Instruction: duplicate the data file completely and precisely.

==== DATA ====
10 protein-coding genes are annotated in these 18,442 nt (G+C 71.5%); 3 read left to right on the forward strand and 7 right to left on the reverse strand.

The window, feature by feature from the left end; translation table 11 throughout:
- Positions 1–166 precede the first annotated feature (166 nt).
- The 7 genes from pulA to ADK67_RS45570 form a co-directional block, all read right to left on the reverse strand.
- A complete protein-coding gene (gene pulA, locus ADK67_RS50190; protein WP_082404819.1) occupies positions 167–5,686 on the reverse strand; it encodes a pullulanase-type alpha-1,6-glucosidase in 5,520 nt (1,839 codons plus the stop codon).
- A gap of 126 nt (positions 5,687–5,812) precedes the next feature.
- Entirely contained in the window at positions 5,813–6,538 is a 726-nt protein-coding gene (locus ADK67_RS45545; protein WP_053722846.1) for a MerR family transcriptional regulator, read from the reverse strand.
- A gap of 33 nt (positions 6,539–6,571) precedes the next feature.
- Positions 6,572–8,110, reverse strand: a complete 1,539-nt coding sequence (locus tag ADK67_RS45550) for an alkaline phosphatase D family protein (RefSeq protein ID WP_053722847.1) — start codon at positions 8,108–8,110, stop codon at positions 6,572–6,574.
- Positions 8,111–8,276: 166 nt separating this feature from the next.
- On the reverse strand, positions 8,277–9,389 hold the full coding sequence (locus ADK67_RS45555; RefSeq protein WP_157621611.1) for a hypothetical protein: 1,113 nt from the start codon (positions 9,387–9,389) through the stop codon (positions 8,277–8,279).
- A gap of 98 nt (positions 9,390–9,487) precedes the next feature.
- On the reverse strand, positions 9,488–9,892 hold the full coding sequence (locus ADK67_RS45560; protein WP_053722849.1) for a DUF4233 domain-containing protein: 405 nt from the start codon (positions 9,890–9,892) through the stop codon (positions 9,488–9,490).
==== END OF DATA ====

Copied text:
10 protein-coding genes are annotated in these 18,442 nt (G+C 71.5%); 3 read left to right on the forward strand and 7 right to left on the reverse strand.

The window, feature by feature from the left end; translation table 11 throughout:
- Positions 1–166 precede the first annotated feature (166 nt).
- The 7 genes from pulA to ADK67_RS45570 form a co-directional block, all read right to left on the reverse strand.
- A complete protein-coding gene (gene pulA, locus ADK67_RS50190; protein WP_082404819.1) occupies positions 167–5,686 on the reverse strand; it encodes a pullulanase-type alpha-1,6-glucosidase in 5,520 nt (1,839 codons plus the stop codon).
- A gap of 126 nt (positions 5,687–5,812) precedes the next feature.
- Entirely contained in the window at positions 5,813–6,538 is a 726-nt protein-coding gene (locus ADK67_RS45545; protein WP_053722846.1) for a MerR family transcriptional regulator, read from the reverse strand.
- A gap of 33 nt (positions 6,539–6,571) precedes the next feature.
- Positions 6,572–8,110, reverse strand: a complete 1,539-nt coding sequence (locus tag ADK67_RS45550) for an alkaline phosphatase D family protein (RefSeq protein ID WP_053722847.1) — start codon at positions 8,108–8,110, stop codon at positions 6,572–6,574.
- Positions 8,111–8,276: 166 nt separating this feature from the next.
- On the reverse strand, positions 8,277–9,389 hold the full coding sequence (locus ADK67_RS45555; RefSeq protein WP_157621611.1) for a hypothetical protein: 1,113 nt from the start codon (positions 9,387–9,389) through the stop codon (positions 8,277–8,279).
- A gap of 98 nt (positions 9,390–9,487) precedes the next feature.
- On the reverse strand, positions 9,488–9,892 hold the full coding sequence (locus ADK67_RS45560; protein WP_053722849.1) for a DUF4233 domain-containing protein: 405 nt from the start codon (positions 9,890–9,892) through the stop codon (positions 9,488–9,490).